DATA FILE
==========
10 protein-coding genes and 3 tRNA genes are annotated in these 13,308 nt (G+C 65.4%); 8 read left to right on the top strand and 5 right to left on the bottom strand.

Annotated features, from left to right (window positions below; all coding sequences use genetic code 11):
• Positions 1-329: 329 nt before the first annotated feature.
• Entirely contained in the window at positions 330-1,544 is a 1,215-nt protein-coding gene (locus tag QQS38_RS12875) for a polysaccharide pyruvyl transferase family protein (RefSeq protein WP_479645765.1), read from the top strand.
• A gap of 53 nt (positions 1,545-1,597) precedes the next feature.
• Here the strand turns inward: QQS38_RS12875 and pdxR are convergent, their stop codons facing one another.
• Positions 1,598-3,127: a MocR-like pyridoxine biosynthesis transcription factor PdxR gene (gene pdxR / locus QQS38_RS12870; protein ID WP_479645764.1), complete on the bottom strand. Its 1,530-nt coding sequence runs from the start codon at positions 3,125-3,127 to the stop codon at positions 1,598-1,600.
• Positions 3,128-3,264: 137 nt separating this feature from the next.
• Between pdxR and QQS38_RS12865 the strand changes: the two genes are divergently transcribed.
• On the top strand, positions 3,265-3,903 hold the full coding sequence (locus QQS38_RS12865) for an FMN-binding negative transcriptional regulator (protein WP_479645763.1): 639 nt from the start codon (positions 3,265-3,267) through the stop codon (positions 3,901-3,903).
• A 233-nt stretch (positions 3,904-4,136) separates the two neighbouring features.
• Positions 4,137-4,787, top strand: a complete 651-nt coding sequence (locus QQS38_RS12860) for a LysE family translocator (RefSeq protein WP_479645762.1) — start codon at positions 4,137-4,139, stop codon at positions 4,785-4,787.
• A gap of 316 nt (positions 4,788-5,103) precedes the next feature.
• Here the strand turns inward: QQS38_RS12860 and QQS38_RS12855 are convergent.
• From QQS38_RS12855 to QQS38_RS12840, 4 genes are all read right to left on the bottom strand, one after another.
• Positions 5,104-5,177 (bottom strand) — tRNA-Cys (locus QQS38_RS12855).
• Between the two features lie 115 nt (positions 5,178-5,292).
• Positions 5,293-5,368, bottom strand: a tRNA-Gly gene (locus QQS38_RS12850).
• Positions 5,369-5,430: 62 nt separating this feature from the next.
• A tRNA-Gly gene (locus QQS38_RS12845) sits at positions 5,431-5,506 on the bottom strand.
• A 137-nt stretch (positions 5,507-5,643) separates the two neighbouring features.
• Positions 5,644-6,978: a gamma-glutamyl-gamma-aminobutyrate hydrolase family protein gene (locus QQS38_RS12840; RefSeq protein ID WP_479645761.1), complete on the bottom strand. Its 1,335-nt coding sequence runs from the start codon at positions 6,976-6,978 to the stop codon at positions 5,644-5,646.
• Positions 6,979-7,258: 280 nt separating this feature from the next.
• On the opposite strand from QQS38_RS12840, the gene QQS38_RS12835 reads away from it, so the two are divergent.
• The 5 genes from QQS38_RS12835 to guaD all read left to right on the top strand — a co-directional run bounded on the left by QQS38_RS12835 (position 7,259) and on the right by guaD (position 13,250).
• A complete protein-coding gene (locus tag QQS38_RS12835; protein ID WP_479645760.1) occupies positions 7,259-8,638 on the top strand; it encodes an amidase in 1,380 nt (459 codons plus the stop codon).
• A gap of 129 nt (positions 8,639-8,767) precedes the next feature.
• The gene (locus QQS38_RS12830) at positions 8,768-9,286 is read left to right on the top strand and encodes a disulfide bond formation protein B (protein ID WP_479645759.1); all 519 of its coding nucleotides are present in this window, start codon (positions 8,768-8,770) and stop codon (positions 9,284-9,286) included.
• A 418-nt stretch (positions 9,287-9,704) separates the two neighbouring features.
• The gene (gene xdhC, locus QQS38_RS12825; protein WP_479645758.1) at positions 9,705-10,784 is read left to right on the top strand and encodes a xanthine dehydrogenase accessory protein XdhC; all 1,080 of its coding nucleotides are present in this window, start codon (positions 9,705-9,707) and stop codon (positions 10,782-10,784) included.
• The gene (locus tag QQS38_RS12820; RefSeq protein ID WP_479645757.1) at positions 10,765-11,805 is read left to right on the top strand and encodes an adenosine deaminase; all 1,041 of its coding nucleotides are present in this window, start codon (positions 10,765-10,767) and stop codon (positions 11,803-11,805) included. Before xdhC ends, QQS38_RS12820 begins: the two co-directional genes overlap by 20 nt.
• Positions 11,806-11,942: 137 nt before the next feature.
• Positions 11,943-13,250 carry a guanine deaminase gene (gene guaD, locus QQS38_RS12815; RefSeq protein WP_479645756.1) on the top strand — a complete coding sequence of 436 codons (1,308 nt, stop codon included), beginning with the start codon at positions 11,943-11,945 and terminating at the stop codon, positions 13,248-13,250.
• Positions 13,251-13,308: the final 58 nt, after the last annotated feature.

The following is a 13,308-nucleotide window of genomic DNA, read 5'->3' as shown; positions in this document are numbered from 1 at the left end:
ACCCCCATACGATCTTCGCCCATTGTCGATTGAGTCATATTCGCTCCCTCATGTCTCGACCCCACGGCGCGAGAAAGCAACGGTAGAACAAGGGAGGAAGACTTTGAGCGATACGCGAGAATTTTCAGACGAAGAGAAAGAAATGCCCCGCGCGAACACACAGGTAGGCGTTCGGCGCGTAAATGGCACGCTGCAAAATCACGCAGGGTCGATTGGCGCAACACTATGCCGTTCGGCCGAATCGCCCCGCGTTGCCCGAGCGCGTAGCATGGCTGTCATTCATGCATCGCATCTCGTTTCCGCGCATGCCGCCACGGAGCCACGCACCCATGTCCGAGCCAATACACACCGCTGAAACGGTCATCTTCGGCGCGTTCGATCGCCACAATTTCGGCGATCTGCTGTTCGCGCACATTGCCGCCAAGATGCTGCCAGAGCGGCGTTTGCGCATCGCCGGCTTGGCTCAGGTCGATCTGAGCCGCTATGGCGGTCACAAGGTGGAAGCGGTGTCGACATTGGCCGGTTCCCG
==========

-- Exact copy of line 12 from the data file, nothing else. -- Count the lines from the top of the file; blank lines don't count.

• Positions 4,137-4,787, top strand: a complete 651-nt coding sequence (locus QQS38_RS12860) for a LysE family translocator (RefSeq protein WP_479645762.1) — start codon at positions 4,137-4,139, stop codon at positions 4,785-4,787.